Local Licks

This week, we review Superfinos VTO, Rykarda Parasol, Goodbye Gadget, and Flower and McLaren.

Superfinos VTO, The Tinman’s Last Request EP. Rock: There’s no other way to put it. There are cowbells and shakers, but mostly loud guitars and chest-deep screams and songs about sex. Immediately recognizable as an Oakland garage band by its gritty production, independent ethic, and detached sincerity, Superfinos VTO emphatically leaves no room for niceties. (self-released)

At the Ghost Town Gallery (2519 San Pablo Ave., Oakland) on October 24. 9 p.m., $5

Rykarda Parasol, For Blood and Wine. San Francisco singer Rykarda Parasol’s songs are not for the faint of heart, nor for moments of levity. Her gothic lounge-rock bears the stamps of Nick Cave and Siouxsie Sioux, with low vocals both spooky and seductive. But don’t take her too seriously; it’s all in good fun, and she’d rather entertain than frighten you. She can do both, with great songs to boot. (self-released)

At Cafe du Nord (2170 Market St., San Francisco) on October 24. 9 p.m., $10-$12

Goodbye Gadget, Because, I’m Not Myself You See EP. Female-fronted pop-rock can be a bit of a novelty: the sort of disposable mainstream fodder we heard too much of earlier this decade. But in the right hands, it’s a powerful art form — both visceral and candy-coated, personal and party-ready. This San Francisco act capitalizes on the genre’s split personality through glossy pop songs driven by Ana Isabel’s incisive vocals. (self-released)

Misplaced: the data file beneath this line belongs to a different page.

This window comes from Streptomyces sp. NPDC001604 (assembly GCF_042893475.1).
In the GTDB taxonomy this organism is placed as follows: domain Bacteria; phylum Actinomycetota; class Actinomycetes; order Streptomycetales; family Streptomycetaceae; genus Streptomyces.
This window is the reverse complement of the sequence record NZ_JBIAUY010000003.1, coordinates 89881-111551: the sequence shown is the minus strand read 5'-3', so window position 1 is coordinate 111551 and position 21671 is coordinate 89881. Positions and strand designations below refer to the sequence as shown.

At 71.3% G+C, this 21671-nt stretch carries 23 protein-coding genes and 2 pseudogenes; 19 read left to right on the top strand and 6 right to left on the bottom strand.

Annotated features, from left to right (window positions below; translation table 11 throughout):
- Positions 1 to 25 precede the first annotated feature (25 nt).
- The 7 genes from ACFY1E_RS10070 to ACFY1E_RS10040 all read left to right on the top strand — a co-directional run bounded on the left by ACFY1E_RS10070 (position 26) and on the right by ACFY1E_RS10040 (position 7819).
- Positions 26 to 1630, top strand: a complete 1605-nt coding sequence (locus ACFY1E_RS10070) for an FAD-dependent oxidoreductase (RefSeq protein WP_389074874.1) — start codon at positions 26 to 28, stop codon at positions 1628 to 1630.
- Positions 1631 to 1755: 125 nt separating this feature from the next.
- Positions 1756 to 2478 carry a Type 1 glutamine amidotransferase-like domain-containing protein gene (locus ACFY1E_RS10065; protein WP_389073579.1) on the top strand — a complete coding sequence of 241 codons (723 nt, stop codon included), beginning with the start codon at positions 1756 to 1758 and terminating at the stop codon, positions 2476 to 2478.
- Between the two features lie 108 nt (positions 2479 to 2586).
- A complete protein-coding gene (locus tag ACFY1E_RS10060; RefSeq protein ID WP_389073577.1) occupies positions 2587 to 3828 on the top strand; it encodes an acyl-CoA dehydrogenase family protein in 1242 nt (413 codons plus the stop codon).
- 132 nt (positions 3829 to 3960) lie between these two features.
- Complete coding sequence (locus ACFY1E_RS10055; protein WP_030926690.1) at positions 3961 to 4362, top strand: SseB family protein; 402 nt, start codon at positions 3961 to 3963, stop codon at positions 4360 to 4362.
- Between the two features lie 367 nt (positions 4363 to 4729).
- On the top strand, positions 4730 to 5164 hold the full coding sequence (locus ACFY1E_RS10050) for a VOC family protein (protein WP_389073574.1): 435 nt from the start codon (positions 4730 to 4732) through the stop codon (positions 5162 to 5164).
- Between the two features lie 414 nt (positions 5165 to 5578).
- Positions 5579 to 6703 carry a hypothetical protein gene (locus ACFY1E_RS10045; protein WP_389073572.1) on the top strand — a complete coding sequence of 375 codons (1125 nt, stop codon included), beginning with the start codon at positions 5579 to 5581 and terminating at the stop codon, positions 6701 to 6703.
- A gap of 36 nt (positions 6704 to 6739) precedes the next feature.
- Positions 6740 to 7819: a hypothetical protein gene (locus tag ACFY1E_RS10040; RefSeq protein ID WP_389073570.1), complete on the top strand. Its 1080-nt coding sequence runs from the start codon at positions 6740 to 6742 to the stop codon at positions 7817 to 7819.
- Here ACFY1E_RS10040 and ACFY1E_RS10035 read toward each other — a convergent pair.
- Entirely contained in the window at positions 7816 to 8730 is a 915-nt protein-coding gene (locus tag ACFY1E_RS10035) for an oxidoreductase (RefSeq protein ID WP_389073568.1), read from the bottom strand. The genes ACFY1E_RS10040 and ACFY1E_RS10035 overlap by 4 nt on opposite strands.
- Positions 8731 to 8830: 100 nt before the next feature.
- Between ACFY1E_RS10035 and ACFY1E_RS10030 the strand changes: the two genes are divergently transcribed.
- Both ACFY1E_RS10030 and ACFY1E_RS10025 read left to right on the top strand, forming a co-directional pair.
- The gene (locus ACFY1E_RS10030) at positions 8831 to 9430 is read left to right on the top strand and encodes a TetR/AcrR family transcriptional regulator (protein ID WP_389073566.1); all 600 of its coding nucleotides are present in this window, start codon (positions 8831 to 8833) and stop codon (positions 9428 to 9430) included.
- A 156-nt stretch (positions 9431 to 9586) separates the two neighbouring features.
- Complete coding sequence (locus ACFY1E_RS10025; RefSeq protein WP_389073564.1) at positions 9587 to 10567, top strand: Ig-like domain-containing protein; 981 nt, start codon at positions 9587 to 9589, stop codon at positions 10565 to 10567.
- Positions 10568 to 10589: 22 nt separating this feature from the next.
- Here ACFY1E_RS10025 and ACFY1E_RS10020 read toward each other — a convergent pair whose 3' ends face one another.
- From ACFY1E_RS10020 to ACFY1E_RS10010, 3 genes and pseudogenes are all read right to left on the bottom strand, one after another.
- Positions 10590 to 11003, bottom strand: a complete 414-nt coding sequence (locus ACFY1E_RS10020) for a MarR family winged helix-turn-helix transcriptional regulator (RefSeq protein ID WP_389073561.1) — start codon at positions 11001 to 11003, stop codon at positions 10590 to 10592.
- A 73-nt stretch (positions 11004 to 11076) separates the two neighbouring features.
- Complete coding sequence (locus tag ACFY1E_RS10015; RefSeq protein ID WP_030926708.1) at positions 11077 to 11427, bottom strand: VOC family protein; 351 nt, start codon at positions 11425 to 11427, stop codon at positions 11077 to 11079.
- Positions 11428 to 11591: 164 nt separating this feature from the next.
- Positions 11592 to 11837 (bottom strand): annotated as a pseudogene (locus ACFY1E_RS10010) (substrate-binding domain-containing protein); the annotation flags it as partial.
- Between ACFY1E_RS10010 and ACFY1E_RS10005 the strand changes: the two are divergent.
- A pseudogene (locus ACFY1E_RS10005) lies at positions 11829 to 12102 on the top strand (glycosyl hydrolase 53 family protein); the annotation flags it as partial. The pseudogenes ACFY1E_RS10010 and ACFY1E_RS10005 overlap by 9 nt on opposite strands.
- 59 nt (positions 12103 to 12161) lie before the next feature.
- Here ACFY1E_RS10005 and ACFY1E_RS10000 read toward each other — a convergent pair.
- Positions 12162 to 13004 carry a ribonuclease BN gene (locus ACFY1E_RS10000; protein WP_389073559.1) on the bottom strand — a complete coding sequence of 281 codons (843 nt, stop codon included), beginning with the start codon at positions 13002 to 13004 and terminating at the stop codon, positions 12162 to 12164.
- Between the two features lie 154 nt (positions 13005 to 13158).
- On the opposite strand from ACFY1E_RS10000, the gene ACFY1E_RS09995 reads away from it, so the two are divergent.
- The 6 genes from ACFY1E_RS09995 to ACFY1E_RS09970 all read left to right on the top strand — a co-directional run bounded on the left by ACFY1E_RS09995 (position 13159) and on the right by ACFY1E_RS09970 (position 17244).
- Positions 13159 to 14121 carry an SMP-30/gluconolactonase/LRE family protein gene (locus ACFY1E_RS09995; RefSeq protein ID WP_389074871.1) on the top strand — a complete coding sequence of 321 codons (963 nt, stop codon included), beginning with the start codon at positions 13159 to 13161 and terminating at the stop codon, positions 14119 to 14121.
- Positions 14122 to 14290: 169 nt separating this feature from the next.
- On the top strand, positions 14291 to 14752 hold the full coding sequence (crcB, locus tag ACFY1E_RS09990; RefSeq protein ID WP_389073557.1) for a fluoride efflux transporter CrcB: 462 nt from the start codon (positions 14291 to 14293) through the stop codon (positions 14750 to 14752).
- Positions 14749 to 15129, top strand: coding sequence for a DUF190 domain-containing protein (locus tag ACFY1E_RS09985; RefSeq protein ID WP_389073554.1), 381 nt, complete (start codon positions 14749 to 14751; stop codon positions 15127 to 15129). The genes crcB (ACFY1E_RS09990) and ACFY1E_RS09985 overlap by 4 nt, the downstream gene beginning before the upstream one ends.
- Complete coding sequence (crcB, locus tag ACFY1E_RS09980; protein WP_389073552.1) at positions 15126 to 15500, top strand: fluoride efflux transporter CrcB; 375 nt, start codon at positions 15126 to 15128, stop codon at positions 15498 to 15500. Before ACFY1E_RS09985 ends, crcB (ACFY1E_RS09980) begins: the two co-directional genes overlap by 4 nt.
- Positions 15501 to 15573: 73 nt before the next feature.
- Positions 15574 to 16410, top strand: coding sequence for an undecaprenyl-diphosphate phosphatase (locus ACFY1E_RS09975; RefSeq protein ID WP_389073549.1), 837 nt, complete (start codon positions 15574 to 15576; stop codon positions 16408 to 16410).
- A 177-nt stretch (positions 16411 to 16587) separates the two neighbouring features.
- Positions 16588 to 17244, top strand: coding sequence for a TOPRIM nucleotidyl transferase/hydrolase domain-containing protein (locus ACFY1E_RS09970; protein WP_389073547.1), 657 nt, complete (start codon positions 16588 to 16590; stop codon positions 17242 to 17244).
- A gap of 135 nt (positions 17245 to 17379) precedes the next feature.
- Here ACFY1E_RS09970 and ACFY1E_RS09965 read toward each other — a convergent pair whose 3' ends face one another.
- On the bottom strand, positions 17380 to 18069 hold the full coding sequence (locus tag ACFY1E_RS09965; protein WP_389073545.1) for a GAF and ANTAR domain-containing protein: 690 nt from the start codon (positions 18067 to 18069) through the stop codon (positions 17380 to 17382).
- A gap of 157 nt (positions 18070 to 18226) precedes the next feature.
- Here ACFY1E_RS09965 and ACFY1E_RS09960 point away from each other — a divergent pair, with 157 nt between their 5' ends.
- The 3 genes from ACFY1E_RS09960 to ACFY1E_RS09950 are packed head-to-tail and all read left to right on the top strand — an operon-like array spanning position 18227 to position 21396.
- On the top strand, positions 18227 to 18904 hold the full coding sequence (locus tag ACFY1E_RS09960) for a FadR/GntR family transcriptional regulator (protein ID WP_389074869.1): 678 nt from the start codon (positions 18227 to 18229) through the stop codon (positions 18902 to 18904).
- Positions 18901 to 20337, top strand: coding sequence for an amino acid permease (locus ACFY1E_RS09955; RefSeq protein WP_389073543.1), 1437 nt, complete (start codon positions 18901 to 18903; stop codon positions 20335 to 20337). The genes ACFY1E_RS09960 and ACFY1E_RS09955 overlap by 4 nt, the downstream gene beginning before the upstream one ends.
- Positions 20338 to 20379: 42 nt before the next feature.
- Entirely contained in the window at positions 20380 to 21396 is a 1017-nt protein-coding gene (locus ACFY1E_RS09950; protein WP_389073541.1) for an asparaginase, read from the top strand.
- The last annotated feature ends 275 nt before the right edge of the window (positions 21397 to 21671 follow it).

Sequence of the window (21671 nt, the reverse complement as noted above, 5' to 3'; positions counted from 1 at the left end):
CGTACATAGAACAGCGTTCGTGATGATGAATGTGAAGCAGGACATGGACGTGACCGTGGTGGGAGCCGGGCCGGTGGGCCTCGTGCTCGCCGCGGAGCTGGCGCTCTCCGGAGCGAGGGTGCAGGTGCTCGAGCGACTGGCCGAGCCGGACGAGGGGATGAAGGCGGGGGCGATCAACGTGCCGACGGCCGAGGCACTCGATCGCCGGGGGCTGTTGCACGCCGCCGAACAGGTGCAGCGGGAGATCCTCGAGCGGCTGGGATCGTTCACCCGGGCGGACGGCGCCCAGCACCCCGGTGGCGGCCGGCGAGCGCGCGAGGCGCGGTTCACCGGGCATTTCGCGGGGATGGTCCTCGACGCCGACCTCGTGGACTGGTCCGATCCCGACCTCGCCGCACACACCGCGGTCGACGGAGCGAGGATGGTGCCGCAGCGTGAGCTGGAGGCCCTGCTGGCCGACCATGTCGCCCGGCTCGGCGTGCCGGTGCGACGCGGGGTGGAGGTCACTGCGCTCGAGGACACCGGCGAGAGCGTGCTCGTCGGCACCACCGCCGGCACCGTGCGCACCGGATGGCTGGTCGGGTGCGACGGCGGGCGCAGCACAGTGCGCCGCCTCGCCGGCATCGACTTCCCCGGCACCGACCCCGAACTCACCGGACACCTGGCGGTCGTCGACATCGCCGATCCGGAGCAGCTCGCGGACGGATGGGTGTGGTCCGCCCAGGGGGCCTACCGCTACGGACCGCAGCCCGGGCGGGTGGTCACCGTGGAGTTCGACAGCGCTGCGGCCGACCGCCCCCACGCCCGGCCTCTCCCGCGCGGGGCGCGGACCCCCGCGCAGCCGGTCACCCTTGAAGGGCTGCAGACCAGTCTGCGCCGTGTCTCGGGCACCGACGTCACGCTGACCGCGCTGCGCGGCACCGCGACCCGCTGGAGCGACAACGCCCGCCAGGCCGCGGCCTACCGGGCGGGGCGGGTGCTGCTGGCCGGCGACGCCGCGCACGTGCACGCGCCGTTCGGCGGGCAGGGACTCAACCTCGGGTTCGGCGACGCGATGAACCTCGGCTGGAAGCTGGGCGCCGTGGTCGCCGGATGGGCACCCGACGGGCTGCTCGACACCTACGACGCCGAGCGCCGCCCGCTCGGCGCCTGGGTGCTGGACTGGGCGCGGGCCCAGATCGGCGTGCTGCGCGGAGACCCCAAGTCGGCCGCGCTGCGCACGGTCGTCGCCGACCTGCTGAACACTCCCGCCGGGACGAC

At Red House (1667 Botelho Dr., Walnut Creek) on October 23. 7 p.m., $10

Flower and McLaren, Twenty Years Twenty Rivers. You don’t have to be a big fan of Celtic music to enjoy the work of Robin Flower (guitar, mandolin, fiddle) and Libby McLaren (piano, accordion). But it won’t hurt, particularly throughout the album’s soft middle. The local legends’ take on the genre is smart and varied; fans will be aptly thrilled. (Little Cat)


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